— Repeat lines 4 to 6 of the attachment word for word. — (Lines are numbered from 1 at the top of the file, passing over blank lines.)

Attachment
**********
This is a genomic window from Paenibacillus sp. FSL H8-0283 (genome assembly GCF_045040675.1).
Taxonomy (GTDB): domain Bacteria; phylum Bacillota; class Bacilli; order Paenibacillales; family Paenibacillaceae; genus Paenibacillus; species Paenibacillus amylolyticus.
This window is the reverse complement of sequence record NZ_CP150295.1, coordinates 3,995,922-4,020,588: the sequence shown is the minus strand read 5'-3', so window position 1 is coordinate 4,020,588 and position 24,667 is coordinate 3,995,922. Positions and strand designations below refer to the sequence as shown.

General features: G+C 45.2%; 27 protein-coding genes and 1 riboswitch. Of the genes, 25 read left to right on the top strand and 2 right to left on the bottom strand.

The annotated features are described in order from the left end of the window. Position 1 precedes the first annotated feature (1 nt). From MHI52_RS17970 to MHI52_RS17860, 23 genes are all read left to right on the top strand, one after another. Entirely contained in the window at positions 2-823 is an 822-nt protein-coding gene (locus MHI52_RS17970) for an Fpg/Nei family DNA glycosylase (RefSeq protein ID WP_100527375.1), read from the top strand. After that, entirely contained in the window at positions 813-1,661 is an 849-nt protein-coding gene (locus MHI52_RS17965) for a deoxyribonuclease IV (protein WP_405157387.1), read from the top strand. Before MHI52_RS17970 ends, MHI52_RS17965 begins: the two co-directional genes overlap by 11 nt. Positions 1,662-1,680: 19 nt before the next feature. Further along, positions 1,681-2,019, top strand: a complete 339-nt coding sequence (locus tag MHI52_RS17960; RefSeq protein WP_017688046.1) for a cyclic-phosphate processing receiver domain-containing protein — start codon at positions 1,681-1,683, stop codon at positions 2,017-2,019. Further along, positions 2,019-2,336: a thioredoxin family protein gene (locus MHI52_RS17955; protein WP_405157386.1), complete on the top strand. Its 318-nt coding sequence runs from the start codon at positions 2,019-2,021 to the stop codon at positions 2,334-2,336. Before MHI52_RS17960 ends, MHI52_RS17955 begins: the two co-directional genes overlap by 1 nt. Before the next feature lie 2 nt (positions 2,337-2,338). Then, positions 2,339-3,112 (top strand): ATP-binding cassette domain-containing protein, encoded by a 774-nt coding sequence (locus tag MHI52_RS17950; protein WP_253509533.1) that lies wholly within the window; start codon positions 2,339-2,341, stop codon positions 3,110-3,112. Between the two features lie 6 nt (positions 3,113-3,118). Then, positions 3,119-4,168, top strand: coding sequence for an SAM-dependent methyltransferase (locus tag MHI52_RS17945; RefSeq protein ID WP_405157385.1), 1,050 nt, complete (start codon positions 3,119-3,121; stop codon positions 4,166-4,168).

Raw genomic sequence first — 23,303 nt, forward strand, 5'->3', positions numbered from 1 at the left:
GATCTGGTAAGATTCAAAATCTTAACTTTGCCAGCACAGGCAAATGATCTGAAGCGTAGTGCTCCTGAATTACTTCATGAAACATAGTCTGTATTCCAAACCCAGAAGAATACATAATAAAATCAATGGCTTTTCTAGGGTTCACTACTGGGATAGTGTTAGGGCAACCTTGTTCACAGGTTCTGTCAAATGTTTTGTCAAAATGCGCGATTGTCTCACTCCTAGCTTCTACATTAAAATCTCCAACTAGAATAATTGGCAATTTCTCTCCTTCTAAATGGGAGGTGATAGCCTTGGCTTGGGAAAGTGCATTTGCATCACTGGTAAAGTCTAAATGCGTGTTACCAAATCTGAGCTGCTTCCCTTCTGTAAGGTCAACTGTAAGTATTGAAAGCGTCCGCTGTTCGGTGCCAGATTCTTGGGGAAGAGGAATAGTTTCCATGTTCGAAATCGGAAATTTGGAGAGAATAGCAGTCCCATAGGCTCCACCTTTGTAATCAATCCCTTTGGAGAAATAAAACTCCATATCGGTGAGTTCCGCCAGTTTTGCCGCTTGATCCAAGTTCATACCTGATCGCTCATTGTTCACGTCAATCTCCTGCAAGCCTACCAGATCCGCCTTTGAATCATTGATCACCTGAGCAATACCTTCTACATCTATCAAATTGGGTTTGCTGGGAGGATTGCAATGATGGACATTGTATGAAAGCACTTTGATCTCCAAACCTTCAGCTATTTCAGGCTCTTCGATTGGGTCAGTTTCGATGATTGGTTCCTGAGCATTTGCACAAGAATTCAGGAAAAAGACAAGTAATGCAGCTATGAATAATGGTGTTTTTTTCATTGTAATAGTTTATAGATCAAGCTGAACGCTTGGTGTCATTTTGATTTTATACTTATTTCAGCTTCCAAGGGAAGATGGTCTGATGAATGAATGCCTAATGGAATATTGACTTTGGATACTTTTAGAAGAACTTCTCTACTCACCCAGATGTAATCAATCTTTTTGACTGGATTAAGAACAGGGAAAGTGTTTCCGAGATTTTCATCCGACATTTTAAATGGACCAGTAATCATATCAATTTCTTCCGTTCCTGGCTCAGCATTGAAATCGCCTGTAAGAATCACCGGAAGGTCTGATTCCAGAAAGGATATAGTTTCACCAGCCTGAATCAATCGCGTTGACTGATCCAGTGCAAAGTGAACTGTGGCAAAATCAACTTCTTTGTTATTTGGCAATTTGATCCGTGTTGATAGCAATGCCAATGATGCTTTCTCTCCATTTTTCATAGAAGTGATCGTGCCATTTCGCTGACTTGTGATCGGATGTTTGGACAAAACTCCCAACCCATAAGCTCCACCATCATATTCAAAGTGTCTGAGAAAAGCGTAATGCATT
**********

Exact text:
General features: G+C 45.2%; 27 protein-coding genes and 1 riboswitch. Of the genes, 25 read left to right on the top strand and 2 right to left on the bottom strand.

The annotated features are described in order from the left end of the window. Position 1 precedes the first annotated feature (1 nt). From MHI52_RS17970 to MHI52_RS17860, 23 genes are all read left to right on the top strand, one after another. Entirely contained in the window at positions 2-823 is an 822-nt protein-coding gene (locus MHI52_RS17970) for an Fpg/Nei family DNA glycosylase (RefSeq protein ID WP_100527375.1), read from the top strand. After that, entirely contained in the window at positions 813-1,661 is an 849-nt protein-coding gene (locus MHI52_RS17965) for a deoxyribonuclease IV (protein WP_405157387.1), read from the top strand. Before MHI52_RS17970 ends, MHI52_RS17965 begins: the two co-directional genes overlap by 11 nt. Positions 1,662-1,680: 19 nt before the next feature. Further along, positions 1,681-2,019, top strand: a complete 339-nt coding sequence (locus tag MHI52_RS17960; RefSeq protein WP_017688046.1) for a cyclic-phosphate processing receiver domain-containing protein — start codon at positions 1,681-1,683, stop codon at positions 2,017-2,019. Further along, positions 2,019-2,336: a thioredoxin family protein gene (locus MHI52_RS17955; protein WP_405157386.1), complete on the top strand. Its 318-nt coding sequence runs from the start codon at positions 2,019-2,021 to the stop codon at positions 2,334-2,336. Before MHI52_RS17960 ends, MHI52_RS17955 begins: the two co-directional genes overlap by 1 nt. Before the next feature lie 2 nt (positions 2,337-2,338). Then, positions 2,339-3,112 (top strand): ATP-binding cassette domain-containing protein, encoded by a 774-nt coding sequence (locus tag MHI52_RS17950; protein WP_253509533.1) that lies wholly within the window; start codon positions 2,339-2,341, stop codon positions 3,110-3,112. Between the two features lie 6 nt (positions 3,113-3,118). Then, positions 3,119-4,168, top strand: coding sequence for an SAM-dependent methyltransferase (locus tag MHI52_RS17945; RefSeq protein ID WP_405157385.1), 1,050 nt, complete (start codon positions 3,119-3,121; stop codon positions 4,166-4,168).

Raw genomic sequence first — 23,303 nt, forward strand, 5'->3', positions numbered from 1 at the left: